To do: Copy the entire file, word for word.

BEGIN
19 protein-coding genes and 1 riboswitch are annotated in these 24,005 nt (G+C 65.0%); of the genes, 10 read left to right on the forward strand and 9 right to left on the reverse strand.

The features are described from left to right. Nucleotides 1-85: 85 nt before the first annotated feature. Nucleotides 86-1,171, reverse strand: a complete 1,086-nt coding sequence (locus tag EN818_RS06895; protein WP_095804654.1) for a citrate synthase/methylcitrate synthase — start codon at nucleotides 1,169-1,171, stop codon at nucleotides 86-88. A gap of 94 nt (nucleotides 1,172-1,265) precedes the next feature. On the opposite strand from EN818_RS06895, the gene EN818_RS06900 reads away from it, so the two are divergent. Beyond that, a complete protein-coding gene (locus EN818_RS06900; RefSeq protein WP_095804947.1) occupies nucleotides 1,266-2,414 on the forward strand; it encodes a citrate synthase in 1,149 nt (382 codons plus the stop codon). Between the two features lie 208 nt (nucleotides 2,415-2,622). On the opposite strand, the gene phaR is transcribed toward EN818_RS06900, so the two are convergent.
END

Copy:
19 protein-coding genes and 1 riboswitch are annotated in these 24,005 nt (G+C 65.0%); of the genes, 10 read left to right on the forward strand and 9 right to left on the reverse strand.

The features are described from left to right. Nucleotides 1-85: 85 nt before the first annotated feature. Nucleotides 86-1,171, reverse strand: a complete 1,086-nt coding sequence (locus tag EN818_RS06895; protein WP_095804654.1) for a citrate synthase/methylcitrate synthase — start codon at nucleotides 1,169-1,171, stop codon at nucleotides 86-88. A gap of 94 nt (nucleotides 1,172-1,265) precedes the next feature. On the opposite strand from EN818_RS06895, the gene EN818_RS06900 reads away from it, so the two are divergent. Beyond that, a complete protein-coding gene (locus EN818_RS06900; RefSeq protein WP_095804947.1) occupies nucleotides 1,266-2,414 on the forward strand; it encodes a citrate synthase in 1,149 nt (382 codons plus the stop codon). Between the two features lie 208 nt (nucleotides 2,415-2,622). On the opposite strand, the gene phaR is transcribed toward EN818_RS06900, so the two are convergent.